Many people with arthritis have difficulty sleeping. They may have trouble falling asleep or staying asleep because their pain is not well-controlled. Some patients resort to sleep medications, such as Ambien (zolpidem), to help overcome the problem.
Today, the U.S. FDA announced that it has recommended lowering the bedtime dose of zolpidem products. Why? Data has revealed that blood levels in some patients remain high enough the morning after the medication is taken to impair activities that require alertness. The products are marketed as generics and under the brand names Ambien, Ambien CR, Edluar, and Zolpimist. The FDA is requiring manufacturers of these drugs to lower the recommended dose.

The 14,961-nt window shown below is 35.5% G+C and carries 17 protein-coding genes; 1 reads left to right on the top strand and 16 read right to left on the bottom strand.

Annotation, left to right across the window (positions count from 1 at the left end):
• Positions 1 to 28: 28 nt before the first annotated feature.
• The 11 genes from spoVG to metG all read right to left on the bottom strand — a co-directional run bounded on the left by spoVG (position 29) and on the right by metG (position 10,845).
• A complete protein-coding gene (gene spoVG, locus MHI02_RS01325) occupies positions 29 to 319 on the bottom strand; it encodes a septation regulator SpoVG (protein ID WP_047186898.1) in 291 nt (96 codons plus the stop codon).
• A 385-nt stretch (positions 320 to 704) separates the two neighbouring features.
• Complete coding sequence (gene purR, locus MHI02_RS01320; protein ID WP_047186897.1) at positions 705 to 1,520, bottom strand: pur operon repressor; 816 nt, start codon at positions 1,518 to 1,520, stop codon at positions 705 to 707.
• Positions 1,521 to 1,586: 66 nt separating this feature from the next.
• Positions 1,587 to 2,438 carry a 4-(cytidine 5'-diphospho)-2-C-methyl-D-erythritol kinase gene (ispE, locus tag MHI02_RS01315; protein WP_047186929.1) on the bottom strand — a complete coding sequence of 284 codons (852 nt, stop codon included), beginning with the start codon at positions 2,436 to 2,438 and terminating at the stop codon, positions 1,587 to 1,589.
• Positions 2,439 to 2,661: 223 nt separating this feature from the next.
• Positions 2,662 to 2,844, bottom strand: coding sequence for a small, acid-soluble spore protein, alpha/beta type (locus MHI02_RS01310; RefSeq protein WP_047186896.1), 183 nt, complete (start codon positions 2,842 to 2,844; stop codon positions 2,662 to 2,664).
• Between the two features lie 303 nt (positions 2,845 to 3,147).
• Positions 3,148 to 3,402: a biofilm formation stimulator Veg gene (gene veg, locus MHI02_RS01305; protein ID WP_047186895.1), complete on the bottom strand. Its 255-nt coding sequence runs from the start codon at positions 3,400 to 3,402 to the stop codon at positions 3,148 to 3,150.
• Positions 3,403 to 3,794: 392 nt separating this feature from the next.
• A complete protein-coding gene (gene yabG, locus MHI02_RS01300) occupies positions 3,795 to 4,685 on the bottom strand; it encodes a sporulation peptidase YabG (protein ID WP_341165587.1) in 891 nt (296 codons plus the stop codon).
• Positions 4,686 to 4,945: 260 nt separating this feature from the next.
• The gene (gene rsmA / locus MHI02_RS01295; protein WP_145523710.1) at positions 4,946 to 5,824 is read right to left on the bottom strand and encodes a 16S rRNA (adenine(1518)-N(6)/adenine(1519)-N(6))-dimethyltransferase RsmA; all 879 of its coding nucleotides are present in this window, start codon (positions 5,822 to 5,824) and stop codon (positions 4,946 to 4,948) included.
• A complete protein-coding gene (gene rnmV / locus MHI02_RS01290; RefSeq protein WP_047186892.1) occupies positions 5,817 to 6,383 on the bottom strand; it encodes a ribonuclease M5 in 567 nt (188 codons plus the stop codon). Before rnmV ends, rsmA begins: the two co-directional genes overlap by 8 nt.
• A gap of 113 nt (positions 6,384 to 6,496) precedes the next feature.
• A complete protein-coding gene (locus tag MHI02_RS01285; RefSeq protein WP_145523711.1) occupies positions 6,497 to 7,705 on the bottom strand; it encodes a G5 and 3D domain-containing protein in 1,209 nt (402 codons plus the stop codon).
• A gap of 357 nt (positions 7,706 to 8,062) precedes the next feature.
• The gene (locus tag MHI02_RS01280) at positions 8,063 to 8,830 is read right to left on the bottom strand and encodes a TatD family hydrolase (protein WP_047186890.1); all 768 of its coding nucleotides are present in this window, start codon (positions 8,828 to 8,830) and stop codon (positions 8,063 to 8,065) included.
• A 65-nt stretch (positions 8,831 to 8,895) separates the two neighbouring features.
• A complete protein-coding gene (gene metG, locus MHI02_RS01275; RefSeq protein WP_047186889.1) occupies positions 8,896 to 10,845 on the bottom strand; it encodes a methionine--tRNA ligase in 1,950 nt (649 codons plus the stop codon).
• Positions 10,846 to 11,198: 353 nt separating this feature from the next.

The data showed that the risk for morning-after impairment is highest for people who take the extended-release forms of these drugs and for women. Men seem to eliminate the drugs from their body more quickly than women. Lower doses of zolpidem will result in lower blood levels the following morning. According to the FDA, the recommended dose of zolpidem for women should be lowered from 10 mg to 5 mg for immediate-release products (Ambien, Edluar, and Zolpimist) and from 12.5 mg to 6.25 mg for extended-release products (Ambien CR). The recommended dose of Intermezzo, a lower dose zolpidem product approved for middle-of-the-night awakenings, will not be changed.
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